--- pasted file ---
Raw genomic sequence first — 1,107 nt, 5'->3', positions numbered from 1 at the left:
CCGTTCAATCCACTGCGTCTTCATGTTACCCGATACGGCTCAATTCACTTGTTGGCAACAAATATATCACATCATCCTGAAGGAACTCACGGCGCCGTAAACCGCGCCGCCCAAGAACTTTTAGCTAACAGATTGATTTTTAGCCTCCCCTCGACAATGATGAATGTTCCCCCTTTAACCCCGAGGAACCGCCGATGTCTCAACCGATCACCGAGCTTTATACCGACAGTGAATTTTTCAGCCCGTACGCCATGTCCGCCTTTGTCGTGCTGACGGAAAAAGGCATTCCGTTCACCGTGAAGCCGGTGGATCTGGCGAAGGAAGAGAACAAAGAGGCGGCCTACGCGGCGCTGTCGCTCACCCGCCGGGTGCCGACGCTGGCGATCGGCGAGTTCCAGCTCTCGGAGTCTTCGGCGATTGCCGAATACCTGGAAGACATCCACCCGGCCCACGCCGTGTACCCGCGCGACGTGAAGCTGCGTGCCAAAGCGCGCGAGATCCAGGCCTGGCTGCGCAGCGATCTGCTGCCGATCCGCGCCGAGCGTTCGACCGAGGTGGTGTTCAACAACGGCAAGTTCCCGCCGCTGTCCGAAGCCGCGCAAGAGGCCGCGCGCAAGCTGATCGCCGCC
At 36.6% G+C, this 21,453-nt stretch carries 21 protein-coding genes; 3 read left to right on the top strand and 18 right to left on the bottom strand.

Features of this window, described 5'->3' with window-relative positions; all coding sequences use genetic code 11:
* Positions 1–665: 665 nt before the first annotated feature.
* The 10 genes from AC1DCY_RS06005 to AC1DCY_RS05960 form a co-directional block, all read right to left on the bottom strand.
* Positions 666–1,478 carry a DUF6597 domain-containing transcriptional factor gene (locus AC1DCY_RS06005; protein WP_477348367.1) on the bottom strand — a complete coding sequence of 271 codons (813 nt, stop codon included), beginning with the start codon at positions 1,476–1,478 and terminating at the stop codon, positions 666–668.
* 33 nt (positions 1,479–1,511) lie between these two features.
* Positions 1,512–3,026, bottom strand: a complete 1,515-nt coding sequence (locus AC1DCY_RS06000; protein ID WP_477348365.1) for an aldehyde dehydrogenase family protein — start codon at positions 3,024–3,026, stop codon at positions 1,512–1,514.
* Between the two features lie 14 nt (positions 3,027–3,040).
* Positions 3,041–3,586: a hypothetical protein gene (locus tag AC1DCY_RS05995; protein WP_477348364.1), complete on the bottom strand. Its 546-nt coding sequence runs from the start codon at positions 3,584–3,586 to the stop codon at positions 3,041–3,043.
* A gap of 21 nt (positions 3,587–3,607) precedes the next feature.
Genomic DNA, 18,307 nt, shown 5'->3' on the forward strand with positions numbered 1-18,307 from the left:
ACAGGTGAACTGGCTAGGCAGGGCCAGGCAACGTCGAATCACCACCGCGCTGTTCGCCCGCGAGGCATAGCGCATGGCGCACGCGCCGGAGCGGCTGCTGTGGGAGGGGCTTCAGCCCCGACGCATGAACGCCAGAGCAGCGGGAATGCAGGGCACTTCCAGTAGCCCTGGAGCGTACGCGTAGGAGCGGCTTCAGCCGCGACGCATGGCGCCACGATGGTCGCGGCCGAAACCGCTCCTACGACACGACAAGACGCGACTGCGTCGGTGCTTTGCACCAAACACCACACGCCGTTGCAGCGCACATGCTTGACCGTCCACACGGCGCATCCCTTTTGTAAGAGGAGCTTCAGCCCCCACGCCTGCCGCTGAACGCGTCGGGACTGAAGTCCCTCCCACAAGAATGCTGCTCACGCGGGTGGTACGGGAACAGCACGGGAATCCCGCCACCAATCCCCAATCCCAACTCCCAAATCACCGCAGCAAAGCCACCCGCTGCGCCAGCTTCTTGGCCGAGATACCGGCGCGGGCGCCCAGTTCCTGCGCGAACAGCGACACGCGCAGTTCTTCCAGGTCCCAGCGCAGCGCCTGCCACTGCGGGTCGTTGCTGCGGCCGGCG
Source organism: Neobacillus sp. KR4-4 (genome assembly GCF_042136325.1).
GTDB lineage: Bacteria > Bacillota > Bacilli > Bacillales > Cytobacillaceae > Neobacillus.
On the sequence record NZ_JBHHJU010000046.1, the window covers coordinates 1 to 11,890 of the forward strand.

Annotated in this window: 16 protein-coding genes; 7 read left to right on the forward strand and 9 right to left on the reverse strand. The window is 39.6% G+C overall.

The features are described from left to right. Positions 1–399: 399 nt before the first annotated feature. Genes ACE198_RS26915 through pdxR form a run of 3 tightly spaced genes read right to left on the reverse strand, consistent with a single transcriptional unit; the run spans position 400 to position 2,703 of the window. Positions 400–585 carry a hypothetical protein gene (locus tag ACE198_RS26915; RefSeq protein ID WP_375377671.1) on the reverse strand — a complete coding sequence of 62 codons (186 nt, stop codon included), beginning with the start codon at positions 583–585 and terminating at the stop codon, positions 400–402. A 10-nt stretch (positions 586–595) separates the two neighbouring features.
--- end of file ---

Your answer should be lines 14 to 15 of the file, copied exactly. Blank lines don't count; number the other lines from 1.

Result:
ACAGGTGAACTGGCTAGGCAGGGCCAGGCAACGTCGAATCACCACCGCGCTGTTCGCCCGCGAGGCATAGCGCATGGCGCACGCGCCGGAGCGGCTGCTGTGGGAGGGGCTTCAGCCCCGACGCATGAACGCCAGAGCAGCGGGAATGCAGGGCACTTCCAGTAGCCCTGGAGCGTACGCGTAGGAGCGGCTTCAGCCGCGACGCATGGCGCCACGATGGTCGCGGCCGAAACCGCTCCTACGACACGACAAGACGCGACTGCGTCGGTGCTTTGCACCAAACACCACACGCCGTTGCAGCGCACATGCTTGACCGTCCACACGGCGCATCCCTTTTGTAAGAGGAGCTTCAGCCCCCACGCCTGCCGCTGAACGCGTCGGGACTGAAGTCCCTCCCACAAGAATGCTGCTCACGCGGGTGGTACGGGAACAGCACGGGAATCCCGCCACCAATCCCCAATCCCAACTCCCAAATCACCGCAGCAAAGCCACCCGCTGCGCCAGCTTCTTGGCCGAGATACCGGCGCGGGCGCCCAGTTCCTGCGCGAACAGCGACACGCGCAGTTCTTCCAGGTCCCAGCGCAGCGCCTGCCACTGCGGGTCGTTGCTGCGGCCGGCG
Source organism: Neobacillus sp. KR4-4 (genome assembly GCF_042136325.1).